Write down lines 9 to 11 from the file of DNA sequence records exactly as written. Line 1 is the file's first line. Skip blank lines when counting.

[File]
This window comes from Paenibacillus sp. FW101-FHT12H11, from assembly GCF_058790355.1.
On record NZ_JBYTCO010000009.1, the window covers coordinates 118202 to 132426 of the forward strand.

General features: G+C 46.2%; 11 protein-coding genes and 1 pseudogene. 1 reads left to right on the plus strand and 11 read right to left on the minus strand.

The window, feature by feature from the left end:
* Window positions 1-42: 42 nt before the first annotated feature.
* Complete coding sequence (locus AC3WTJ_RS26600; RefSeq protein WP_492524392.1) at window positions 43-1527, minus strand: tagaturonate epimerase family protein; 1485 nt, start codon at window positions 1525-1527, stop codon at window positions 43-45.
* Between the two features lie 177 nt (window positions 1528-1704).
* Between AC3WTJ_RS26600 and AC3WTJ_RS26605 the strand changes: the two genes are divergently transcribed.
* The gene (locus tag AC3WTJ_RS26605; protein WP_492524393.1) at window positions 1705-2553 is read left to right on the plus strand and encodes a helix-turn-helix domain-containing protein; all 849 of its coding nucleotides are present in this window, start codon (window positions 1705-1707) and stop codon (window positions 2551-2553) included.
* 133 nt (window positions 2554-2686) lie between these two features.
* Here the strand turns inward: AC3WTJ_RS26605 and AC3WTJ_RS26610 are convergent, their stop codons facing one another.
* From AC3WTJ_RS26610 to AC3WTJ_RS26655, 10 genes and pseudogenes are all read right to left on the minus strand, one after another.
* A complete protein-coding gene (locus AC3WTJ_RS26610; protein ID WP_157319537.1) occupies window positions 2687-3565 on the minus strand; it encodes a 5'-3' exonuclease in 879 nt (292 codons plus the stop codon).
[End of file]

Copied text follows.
* The gene (locus tag AC3WTJ_RS26605; protein WP_492524393.1) at window positions 1705-2553 is read left to right on the plus strand and encodes a helix-turn-helix domain-containing protein; all 849 of its coding nucleotides are present in this window, start codon (window positions 1705-1707) and stop codon (window positions 2551-2553) included.
* 133 nt (window positions 2554-2686) lie between these two features.
* Here the strand turns inward: AC3WTJ_RS26605 and AC3WTJ_RS26610 are convergent, their stop codons facing one another.